The Climate Change Advisory Council is calling on the Government to take “swift and decisive” action to support households and communities manage rising energy costs facing into “one of the most challenging winters in a generation”.
Publishing its annual review for 2022, the group said Ireland’s dependence on fossil fuels is a “root cause” of high energy costs, in addition to the current supply instability due to the war in Ukraine.
The council said the transition to “more affordable, clean and secure energy must be urgently progressed”, while the Government must “focus on measures that can be immediately deployed to assist those most in need in the coming months and in the years ahead”.
“Developing renewable resource must be considered as being in the overriding public interest. Targets for onshore wind and solar renewable electricity should be significantly increased, with faster roll out of these and the associated grid reinforcement.
“Offshore wind will play a critical role in the low carbon transition and it is imperative that steps for planning and consenting, as well as developing the grid, progress at pace. Strong political and policy support is needed at a national and local level for the rapid delivery of renewable resources,” the group said.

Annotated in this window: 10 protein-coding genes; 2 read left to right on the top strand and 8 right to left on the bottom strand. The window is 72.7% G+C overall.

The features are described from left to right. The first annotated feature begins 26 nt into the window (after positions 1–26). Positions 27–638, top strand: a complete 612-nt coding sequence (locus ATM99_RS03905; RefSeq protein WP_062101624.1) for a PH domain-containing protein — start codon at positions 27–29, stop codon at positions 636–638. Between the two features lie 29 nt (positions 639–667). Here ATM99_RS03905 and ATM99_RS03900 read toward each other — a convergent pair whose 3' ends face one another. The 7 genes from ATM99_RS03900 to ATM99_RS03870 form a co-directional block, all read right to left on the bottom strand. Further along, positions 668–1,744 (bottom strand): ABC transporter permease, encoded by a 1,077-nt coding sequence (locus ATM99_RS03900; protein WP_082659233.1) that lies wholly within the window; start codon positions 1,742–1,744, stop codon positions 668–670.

Coming into the winter, the council said the most vulnerable in society must be protected, “particularly those in receipt of the winter fuel allowance and those living in the worst performing buildings”.
“There are measures that can be introduced immediately that will have a significant impact, including accelerating the rollout of home energy upgrades such as the installation of attic insulation, draught proofing, regular servicing of boilers, installation of heating controls, and simplifying the paperwork to access grants,” the council’s chair Marie Donnelly said.
“These low cost and easily applied measures will support vulnerable households in the short term making a difference to people’s energy bills, health and wellbeing,” she added.
Ms Donnelly also called for the reduction in public transport fares, announced earlier this year as part of the Government’s package of measures to address the cost-of-living crisis, to be retained and extended.
On Monday, the Department of Transport confirmed the reduced fares for under-24s will be extended to private transport operators.
Commenting on the Government’s sectoral climate targets, published in July, the council said the upcoming National Climate Action Plan must set a clear pathway for all sectors to achieve their climate change goals.
Concluding its assessment for the year, the council said the State “is not adequately prepared”, with Ms Donnelly adding: “Recent extreme weather events across the globe including droughts and floods show that the impacts of climate change are immediate and require urgent action in respect of mitigation and adaptation.
“While government investment must increase with unambiguous and targeted plans in place, business, civic and community organisations can and must play a pivotal role in supporting people to overcome the current energy crisis and in helping Ireland to deliver on its climate obligations.”